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. Last Updated: 07/27/2016

Men at Work, in Tutus, Tulle and Point Shoes

ST. PETERSBURG -- Any man can put on a dress and jump around. But when Valery Mikhailovsky founded his all-male ballet company, he had something higher in mind.


"I had long wanted to create a purely male ballet company" Mikhailovsky said.


"All the other new ballet companies look alike, they all perform the classics, and most of them dance poorly. My troupe would be interesting, different from all others."


The nine-man troupe -- all soloists lured away from other companies, most of them in their 20s -- usually dances a two-part program.


In the first half, the men dance male roles: "Men dance like men, in a serious, philosophical ballet," Mikhailov-sky said.


In the second, they put on ballerina garb and dance female roles. The titillating contrast of a strapping Russian youth in a tutu and lipstick is intended to amuse, but it is not a crutch: the Mikhailovsky troupe remains deadly serious.


According to Mikhailovsky, that's where they differ from other all-male ballet troupes that perform women's roles: other troupes are satisfied with the easy laugh, without worrying about artistic considerations.


"Men's troupes aren't new. Men dancing female roles is not new. What's new is our attention to serious dance," he said.


The troupe practices 30 hours each week, perfecting male roles and struggling to perfect female roles.


"One problem that we struggle with is the softness of women. Men don't have that softness, especially in the movement of the hands, the turning of the head, in certain looks. It's very subtle, and very difficult to achieve," Mikhailovsky said.


"There's a joke here too, of course. Men can't put on makeup and dresses and not be kidding on some level. What's most important is that it doesn't become vulgar and rude. The level of art must remain high."


Mikhailovsky, 40, created his company 16 months ago, after leaving St. Petersburg's Boris Afman Theater, where he had been first soloist. To his surprise and pleasure, the St. Petersburg mayor's office willingly agreed to underwrite his scheme.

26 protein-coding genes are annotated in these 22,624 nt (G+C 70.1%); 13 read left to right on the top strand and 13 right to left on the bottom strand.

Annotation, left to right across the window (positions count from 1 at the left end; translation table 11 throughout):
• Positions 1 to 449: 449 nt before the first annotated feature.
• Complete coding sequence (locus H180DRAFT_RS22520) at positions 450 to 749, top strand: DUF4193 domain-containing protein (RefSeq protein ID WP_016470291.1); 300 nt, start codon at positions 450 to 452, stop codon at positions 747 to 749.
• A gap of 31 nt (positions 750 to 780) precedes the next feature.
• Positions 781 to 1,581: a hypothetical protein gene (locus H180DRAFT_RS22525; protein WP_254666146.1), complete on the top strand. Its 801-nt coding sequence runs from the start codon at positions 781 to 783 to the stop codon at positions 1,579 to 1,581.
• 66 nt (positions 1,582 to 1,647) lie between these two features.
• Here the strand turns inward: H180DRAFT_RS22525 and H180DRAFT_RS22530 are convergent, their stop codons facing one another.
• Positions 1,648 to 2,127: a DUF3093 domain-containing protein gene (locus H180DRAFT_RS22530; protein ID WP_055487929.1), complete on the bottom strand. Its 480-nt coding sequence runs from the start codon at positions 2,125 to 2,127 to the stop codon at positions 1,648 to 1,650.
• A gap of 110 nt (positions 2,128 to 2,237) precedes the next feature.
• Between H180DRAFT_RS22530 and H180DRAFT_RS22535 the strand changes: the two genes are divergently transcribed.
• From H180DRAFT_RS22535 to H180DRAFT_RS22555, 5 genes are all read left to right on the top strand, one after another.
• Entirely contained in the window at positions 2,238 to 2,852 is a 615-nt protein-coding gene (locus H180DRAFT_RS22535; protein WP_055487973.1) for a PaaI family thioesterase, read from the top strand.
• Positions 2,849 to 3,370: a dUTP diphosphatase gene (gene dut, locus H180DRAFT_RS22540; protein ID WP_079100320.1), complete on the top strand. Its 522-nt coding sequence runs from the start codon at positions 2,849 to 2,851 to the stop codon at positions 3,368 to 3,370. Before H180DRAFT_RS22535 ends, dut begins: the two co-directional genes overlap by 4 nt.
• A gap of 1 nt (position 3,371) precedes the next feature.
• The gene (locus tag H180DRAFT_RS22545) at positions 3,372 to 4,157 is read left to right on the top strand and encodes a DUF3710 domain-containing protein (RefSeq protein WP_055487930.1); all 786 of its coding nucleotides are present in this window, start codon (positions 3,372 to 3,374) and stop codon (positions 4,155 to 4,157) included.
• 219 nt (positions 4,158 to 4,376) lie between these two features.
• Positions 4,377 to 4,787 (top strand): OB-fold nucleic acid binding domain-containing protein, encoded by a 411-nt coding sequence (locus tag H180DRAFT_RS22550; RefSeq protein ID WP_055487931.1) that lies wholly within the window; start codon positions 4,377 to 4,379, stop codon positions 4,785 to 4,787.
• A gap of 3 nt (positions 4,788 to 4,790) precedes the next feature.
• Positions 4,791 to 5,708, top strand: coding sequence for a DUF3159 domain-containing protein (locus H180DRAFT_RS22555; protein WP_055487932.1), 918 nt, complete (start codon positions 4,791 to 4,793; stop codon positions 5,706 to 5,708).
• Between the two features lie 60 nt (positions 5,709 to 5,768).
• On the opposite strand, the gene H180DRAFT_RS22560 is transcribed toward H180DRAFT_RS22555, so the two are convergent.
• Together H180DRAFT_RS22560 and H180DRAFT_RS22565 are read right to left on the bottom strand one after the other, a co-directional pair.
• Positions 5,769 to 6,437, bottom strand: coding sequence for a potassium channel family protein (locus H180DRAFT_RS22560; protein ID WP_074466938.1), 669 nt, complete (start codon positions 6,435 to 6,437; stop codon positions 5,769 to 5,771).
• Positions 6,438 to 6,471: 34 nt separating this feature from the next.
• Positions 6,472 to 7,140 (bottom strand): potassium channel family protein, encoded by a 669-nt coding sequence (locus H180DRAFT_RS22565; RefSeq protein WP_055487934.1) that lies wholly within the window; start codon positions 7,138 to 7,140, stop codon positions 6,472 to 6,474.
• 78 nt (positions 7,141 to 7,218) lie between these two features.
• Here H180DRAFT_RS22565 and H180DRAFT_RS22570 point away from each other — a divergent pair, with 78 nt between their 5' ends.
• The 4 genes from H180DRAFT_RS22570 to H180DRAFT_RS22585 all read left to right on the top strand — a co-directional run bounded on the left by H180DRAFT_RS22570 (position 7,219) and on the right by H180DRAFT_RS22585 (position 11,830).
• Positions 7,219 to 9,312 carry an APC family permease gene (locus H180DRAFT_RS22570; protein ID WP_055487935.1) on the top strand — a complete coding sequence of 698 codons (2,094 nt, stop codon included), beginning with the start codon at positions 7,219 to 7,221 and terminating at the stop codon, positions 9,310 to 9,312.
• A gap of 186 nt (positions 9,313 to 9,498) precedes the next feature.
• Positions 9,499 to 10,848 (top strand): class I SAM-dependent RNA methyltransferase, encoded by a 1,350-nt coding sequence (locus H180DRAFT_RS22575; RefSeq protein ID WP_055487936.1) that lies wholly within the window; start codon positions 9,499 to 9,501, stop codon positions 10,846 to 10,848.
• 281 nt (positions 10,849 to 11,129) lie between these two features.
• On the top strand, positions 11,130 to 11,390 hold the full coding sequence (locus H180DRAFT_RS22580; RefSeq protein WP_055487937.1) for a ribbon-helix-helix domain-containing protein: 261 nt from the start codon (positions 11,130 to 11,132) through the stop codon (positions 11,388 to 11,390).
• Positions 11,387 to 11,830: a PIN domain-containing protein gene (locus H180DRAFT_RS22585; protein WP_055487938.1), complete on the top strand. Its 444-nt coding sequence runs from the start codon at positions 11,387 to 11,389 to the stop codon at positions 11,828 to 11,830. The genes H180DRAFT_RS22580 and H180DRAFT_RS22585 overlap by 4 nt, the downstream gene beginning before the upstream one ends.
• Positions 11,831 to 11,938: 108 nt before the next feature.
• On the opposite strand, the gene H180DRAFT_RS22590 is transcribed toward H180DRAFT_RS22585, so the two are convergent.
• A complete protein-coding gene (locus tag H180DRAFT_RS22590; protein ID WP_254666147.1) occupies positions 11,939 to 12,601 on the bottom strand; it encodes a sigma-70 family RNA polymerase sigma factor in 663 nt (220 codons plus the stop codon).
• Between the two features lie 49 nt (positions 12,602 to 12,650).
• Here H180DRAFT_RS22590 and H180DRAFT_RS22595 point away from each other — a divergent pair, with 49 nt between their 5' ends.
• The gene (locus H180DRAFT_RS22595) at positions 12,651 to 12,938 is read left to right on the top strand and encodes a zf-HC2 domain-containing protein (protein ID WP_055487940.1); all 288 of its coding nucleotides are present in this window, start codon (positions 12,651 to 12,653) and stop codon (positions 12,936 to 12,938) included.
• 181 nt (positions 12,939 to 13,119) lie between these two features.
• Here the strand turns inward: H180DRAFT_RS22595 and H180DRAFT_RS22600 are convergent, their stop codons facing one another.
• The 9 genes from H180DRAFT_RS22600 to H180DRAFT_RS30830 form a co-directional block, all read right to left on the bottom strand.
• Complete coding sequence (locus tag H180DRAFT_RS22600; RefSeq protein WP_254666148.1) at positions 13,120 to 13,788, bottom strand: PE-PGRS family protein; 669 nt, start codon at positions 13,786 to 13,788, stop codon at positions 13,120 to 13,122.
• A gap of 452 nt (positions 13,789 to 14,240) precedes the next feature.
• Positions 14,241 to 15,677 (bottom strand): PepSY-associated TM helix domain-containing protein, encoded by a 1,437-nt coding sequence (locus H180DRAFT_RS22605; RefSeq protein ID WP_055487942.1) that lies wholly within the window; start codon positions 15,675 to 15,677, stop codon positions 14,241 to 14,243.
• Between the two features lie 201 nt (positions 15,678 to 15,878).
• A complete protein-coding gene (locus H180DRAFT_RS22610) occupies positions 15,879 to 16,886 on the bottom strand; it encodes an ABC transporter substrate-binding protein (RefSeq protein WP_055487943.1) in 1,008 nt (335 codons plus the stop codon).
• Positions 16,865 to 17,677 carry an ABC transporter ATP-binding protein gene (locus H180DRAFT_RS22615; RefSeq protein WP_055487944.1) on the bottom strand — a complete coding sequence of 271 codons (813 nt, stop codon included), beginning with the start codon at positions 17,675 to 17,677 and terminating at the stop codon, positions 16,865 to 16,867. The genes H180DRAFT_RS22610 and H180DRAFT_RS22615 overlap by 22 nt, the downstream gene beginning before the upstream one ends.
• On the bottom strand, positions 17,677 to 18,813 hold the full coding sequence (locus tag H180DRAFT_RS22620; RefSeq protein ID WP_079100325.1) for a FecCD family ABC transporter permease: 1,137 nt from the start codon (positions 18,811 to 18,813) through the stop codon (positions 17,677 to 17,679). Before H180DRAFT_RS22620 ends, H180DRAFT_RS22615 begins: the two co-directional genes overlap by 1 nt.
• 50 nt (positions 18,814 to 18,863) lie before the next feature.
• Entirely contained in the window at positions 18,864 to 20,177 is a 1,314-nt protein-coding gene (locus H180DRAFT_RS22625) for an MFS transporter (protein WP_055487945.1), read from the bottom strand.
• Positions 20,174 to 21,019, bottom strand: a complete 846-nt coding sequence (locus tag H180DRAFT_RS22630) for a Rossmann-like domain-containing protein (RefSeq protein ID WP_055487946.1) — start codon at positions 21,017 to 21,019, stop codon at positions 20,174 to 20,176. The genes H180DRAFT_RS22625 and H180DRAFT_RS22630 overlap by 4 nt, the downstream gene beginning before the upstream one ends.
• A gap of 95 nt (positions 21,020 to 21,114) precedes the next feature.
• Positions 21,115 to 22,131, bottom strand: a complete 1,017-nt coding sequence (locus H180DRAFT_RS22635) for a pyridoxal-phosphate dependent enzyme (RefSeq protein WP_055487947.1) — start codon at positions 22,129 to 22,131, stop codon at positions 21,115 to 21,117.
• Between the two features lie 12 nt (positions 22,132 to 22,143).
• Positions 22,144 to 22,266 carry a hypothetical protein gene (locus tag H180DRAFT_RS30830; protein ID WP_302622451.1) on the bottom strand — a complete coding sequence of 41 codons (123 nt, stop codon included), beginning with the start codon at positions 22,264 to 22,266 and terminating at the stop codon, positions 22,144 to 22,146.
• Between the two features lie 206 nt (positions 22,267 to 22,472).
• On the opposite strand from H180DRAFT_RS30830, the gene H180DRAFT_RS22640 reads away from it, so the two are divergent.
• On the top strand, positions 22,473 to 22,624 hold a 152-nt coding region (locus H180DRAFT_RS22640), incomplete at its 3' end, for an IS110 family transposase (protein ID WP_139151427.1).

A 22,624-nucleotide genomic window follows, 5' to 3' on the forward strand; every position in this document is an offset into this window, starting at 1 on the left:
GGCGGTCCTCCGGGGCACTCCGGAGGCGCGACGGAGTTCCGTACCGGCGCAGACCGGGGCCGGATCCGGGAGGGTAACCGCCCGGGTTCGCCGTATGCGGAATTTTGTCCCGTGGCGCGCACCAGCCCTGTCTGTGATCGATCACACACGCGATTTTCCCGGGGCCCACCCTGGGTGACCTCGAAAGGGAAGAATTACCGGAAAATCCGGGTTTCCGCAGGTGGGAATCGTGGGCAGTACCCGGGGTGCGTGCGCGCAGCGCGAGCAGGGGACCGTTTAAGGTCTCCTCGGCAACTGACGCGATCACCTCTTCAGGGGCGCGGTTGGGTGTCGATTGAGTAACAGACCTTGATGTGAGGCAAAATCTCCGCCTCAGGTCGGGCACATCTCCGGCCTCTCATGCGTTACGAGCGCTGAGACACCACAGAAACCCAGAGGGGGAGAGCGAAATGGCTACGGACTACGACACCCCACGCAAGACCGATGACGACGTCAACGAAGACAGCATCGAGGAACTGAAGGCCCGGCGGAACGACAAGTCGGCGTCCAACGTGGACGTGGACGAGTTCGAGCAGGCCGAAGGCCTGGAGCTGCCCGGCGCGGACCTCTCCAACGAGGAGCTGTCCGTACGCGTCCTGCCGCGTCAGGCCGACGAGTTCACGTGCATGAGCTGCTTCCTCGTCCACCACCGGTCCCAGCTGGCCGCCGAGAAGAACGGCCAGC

"It's very difficult to live on your own these days," Mikhailovsky said. "Renting the halls, ballet slippers, salaries -- it all costs money."


The company's membership has been fluid, but stars who have stayed from the outset include Alexander Semenchukov, 30, formerly a soloist at the Belarus Opera Ballet and the Afman Ballet; Lev Radchenko, 25, a former soloist at the Mariinsky Theater Ballet; and Oleg Novozhilov, 27, a former soloist at the Afman Ballet.


The program for the troupe's visit to Moscow this week is typical. It begins with a composition they created themselves, "Form and Likeness," a modern-day version of the story of Jesus Christ. The troupe dances male roles to Peter Gabriel's "Passion," which was the soundtrack for the movie "The Last Temptation of Christ."


The program ends with the troupe dressed in tutus and dancing excerpts from "Swan Lake" and Tchaikovsky's "Russian Dance."


Last year the Mikhailovsky troupe toured Finland and Israel, and this spring they plan to tour the United States.


They have been well received across Russia. Local newspapers from Murmansk to Petrozavodsk have called them "a ballet revolution" -- a claim Mikhailovsky considers overblown.


"I know what your next question is," Mikhailovsky adds. "All the Russian journalists want to know about our sexual orientation."


The answer, of course, is that it's none of our business.


"Let the audience see what they want to see. No matter what I say, people will make up their own minds anyway."





The Mikhailovsky troupe will perform at Moscow's Vakhtangova Theater on the Arbat Feb. 22, 23 and 24. Tickets are 5,000 rubles.